CFP: Reading the (Re)Presented Past: Literature and Historical Consciousness, 1700-present

full name / name of organization: 
Nicola Parsons (University of Sydney) and Kate Mitchell (Australian National University)

Since the emergence of self-consciously fictional forms in the late seventeenth century, the boundary between literary and historical techniques for representing the past has been both permeable and contested. Readers have long been the focus of rhetoric about the dangers of representing history in fiction, but their agency in negotiating this borderland has been largely overlooked.

Reading the (Re)Presented Past is an edited collection of essays that investigates the relationship between representations of the past and their real or imagined readers. Focusing on readers of British literary texts from the long eighteenth century to the present day, the collection considers the intersection of historical representation, fictional techniques, and reading practices. While the collection considers generic boundaries, the focus is upon readers and reading itself as an act of historical recollection. It explores the way in which the reader's response to the past is mediated by the text, shaped and structured by the relationship between past and present postulated within it. The collection examines, too, how readers themselves conceptualise, enact and/or embody the relationship between past and present as they read. To what extent does reading perform cultural memory? How does the reader contribute to the production of historical meaning? Can reading itself be understood as a form of history production? Taken together the essays gathered in this collection will examine the continuities and shifts from the eighteenth century to the present in the reader's relationship to a represented past.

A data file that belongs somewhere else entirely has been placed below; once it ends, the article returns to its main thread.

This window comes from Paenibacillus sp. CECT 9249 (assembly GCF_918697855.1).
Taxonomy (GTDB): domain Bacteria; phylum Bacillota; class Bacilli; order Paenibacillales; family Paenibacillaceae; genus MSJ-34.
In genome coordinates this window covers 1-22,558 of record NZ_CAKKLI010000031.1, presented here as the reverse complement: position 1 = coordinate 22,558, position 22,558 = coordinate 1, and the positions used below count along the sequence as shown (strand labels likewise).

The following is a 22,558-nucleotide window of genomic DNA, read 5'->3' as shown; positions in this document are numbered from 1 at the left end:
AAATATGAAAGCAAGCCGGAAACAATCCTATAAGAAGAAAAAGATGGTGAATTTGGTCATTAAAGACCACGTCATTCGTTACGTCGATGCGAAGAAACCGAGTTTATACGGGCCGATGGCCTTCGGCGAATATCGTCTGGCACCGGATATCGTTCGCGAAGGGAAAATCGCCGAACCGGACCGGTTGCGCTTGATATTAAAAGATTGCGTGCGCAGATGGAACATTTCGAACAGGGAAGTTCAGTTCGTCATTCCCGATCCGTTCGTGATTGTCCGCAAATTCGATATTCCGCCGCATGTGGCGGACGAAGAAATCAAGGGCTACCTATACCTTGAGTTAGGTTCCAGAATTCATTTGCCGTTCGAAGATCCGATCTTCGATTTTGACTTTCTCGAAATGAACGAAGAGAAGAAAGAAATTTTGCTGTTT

Possible topics might include, but are not limited to:

  • The role of affect in reading the past
  • Collective, cultural, or embodied memory
  • The writer as history's reader: how do authors use the past in their fiction?
  • Temporality – literary and historical time
  • Writing and re-membering lives
  • The imagined reader: how do texts position the reader in relationship to the past they represent?
  • The relationship between fiction and history in the secret history, or roman à clef; the historical novel; historiographic metafiction
  • Reading communities, or reading as sociability
  • Questions of epistemology in reading the past in the literary text
  • Reflections on reading history / the history of reading
  • Questions of genre: how do different narrative strategies position the reader in relation to the past? How does genre affect history writing, and reading, in literature?
  • Representations of readers in literature, including amateurs and professionals reading the past

Please send an abstract of 500 words along with a brief biographical note to Nicola Parsons (University of Sydney) or Kate Mitchell (Australian National University) by 11 November 2009.